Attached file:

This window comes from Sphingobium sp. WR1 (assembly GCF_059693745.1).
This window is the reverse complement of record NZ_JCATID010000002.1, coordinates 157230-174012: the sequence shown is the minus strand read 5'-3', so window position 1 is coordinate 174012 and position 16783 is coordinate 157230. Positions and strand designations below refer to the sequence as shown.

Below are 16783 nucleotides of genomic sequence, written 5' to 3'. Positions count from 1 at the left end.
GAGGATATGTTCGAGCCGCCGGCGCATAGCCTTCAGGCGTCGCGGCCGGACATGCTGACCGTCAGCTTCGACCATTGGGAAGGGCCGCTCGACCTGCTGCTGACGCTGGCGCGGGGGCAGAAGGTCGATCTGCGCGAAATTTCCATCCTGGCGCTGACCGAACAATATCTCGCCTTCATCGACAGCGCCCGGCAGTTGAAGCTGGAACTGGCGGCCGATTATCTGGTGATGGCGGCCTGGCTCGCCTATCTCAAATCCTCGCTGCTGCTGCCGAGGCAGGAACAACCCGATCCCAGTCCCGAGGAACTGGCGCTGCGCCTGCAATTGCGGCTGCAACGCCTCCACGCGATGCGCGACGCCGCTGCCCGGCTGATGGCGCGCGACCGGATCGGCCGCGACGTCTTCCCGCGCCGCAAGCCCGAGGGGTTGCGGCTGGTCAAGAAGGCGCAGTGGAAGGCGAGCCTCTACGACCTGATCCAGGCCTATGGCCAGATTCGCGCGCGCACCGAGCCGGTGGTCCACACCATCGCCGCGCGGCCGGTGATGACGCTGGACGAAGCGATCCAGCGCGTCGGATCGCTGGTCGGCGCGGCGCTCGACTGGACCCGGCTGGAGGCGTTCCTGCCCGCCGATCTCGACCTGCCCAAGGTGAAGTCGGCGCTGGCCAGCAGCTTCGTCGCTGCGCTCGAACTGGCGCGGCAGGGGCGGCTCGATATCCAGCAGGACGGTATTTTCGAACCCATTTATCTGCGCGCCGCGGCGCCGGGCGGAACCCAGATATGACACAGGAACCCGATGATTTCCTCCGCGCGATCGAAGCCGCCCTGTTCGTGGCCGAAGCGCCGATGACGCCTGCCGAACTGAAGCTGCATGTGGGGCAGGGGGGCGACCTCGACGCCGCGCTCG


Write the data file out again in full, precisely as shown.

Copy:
This window comes from Sphingobium sp. WR1 (assembly GCF_059693745.1).
This window is the reverse complement of record NZ_JCATID010000002.1, coordinates 157230-174012: the sequence shown is the minus strand read 5'-3', so window position 1 is coordinate 174012 and position 16783 is coordinate 157230. Positions and strand designations below refer to the sequence as shown.

Below are 16783 nucleotides of genomic sequence, written 5' to 3'. Positions count from 1 at the left end.
GAGGATATGTTCGAGCCGCCGGCGCATAGCCTTCAGGCGTCGCGGCCGGACATGCTGACCGTCAGCTTCGACCATTGGGAAGGGCCGCTCGACCTGCTGCTGACGCTGGCGCGGGGGCAGAAGGTCGATCTGCGCGAAATTTCCATCCTGGCGCTGACCGAACAATATCTCGCCTTCATCGACAGCGCCCGGCAGTTGAAGCTGGAACTGGCGGCCGATTATCTGGTGATGGCGGCCTGGCTCGCCTATCTCAAATCCTCGCTGCTGCTGCCGAGGCAGGAACAACCCGATCCCAGTCCCGAGGAACTGGCGCTGCGCCTGCAATTGCGGCTGCAACGCCTCCACGCGATGCGCGACGCCGCTGCCCGGCTGATGGCGCGCGACCGGATCGGCCGCGACGTCTTCCCGCGCCGCAAGCCCGAGGGGTTGCGGCTGGTCAAGAAGGCGCAGTGGAAGGCGAGCCTCTACGACCTGATCCAGGCCTATGGCCAGATTCGCGCGCGCACCGAGCCGGTGGTCCACACCATCGCCGCGCGGCCGGTGATGACGCTGGACGAAGCGATCCAGCGCGTCGGATCGCTGGTCGGCGCGGCGCTCGACTGGACCCGGCTGGAGGCGTTCCTGCCCGCCGATCTCGACCTGCCCAAGGTGAAGTCGGCGCTGGCCAGCAGCTTCGTCGCTGCGCTCGAACTGGCGCGGCAGGGGCGGCTCGATATCCAGCAGGACGGTATTTTCGAACCCATTTATCTGCGCGCCGCGGCGCCGGGCGGAACCCAGATATGACACAGGAACCCGATGATTTCCTCCGCGCGATCGAAGCCGCCCTGTTCGTGGCCGAAGCGCCGATGACGCCTGCCGAACTGAAGCTGCATGTGGGGCAGGGGGGCGACCTCGACGCCGCGCTCG